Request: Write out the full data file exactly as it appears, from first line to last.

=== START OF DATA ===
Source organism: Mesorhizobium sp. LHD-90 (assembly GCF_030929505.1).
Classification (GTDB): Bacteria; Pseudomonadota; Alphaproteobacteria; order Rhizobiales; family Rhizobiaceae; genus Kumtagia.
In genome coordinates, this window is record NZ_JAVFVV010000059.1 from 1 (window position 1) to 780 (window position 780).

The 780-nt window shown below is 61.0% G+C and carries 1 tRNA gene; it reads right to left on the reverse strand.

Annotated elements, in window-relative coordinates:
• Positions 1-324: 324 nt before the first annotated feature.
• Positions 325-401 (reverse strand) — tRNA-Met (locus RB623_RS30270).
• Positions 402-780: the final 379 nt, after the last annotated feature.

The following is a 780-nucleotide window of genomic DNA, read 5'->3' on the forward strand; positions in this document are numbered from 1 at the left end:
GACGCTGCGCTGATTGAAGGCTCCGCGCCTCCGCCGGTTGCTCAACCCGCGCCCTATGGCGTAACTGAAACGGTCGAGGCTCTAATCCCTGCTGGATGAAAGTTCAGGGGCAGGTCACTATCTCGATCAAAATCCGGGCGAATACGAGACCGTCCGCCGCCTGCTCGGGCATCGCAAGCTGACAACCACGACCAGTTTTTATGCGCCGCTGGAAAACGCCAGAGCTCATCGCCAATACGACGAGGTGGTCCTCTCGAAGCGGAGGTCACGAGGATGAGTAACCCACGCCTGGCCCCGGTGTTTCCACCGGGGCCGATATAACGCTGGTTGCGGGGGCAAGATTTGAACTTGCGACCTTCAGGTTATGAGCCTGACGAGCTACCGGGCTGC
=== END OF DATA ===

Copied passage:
Source organism: Mesorhizobium sp. LHD-90 (assembly GCF_030929505.1).
Classification (GTDB): Bacteria; Pseudomonadota; Alphaproteobacteria; order Rhizobiales; family Rhizobiaceae; genus Kumtagia.
In genome coordinates, this window is record NZ_JAVFVV010000059.1 from 1 (window position 1) to 780 (window position 780).

The 780-nt window shown below is 61.0% G+C and carries 1 tRNA gene; it reads right to left on the reverse strand.

Annotated elements, in window-relative coordinates:
• Positions 1-324: 324 nt before the first annotated feature.
• Positions 325-401 (reverse strand) — tRNA-Met (locus RB623_RS30270).
• Positions 402-780: the final 379 nt, after the last annotated feature.

The following is a 780-nucleotide window of genomic DNA, read 5'->3' on the forward strand; positions in this document are numbered from 1 at the left end:
GACGCTGCGCTGATTGAAGGCTCCGCGCCTCCGCCGGTTGCTCAACCCGCGCCCTATGGCGTAACTGAAACGGTCGAGGCTCTAATCCCTGCTGGATGAAAGTTCAGGGGCAGGTCACTATCTCGATCAAAATCCGGGCGAATACGAGACCGTCCGCCGCCTGCTCGGGCATCGCAAGCTGACAACCACGACCAGTTTTTATGCGCCGCTGGAAAACGCCAGAGCTCATCGCCAATACGACGAGGTGGTCCTCTCGAAGCGGAGGTCACGAGGATGAGTAACCCACGCCTGGCCCCGGTGTTTCCACCGGGGCCGATATAACGCTGGTTGCGGGGGCAAGATTTGAACTTGCGACCTTCAGGTTATGAGCCTGACGAGCTACCGGGCTGC